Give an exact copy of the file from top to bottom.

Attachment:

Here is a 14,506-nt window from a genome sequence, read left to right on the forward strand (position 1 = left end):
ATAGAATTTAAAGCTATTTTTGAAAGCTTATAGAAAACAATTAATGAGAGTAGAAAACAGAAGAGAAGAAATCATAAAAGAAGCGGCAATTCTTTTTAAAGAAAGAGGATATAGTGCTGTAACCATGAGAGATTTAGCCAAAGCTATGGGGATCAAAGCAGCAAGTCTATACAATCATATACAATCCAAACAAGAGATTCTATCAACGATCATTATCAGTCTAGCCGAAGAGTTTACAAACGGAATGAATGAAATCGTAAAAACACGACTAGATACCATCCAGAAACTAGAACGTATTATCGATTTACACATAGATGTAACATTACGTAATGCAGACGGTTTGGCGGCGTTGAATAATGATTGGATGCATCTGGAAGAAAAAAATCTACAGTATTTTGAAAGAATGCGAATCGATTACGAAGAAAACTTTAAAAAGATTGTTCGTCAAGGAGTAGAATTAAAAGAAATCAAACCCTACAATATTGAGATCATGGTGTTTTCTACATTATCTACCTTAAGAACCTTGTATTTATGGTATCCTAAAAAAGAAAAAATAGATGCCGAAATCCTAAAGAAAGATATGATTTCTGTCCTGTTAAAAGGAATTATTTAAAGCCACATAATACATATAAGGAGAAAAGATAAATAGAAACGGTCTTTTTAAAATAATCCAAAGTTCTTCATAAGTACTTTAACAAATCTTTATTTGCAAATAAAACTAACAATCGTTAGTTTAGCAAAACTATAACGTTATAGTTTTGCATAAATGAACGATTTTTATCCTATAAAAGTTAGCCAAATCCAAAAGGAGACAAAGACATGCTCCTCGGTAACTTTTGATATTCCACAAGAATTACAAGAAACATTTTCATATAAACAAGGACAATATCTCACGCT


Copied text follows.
Here is a 14,506-nt window from a genome sequence, read left to right on the forward strand (position 1 = left end):
ATAGAATTTAAAGCTATTTTTGAAAGCTTATAGAAAACAATTAATGAGAGTAGAAAACAGAAGAGAAGAAATCATAAAAGAAGCGGCAATTCTTTTTAAAGAAAGAGGATATAGTGCTGTAACCATGAGAGATTTAGCCAAAGCTATGGGGATCAAAGCAGCAAGTCTATACAATCATATACAATCCAAACAAGAGATTCTATCAACGATCATTATCAGTCTAGCCGAAGAGTTTACAAACGGAATGAATGAAATCGTAAAAACACGACTAGATACCATCCAGAAACTAGAACGTATTATCGATTTACACATAGATGTAACATTACGTAATGCAGACGGTTTGGCGGCGTTGAATAATGATTGGATGCATCTGGAAGAAAAAAATCTACAGTATTTTGAAAGAATGCGAATCGATTACGAAGAAAACTTTAAAAAGATTGTTCGTCAAGGAGTAGAATTAAAAGAAATCAAACCCTACAATATTGAGATCATGGTGTTTTCTACATTATCTACCTTAAGAACCTTGTATTTATGGTATCCTAAAAAAGAAAAAATAGATGCCGAAATCCTAAAGAAAGATATGATTTCTGTCCTGTTAAAAGGAATTATTTAAAGCCACATAATACATATAAGGAGAAAAGATAAATAGAAACGGTCTTTTTAAAATAATCCAAAGTTCTTCATAAGTACTTTAACAAATCTTTATTTGCAAATAAAACTAACAATCGTTAGTTTAGCAAAACTATAACGTTATAGTTTTGCATAAATGAACGATTTTTATCCTATAAAAGTTAGCCAAATCCAAAAGGAGACAAAGACATGCTCCTCGGTAACTTTTGATATTCCACAAGAATTACAAGAAACATTTTCATATAAACAAGGACAATATCTCACGCT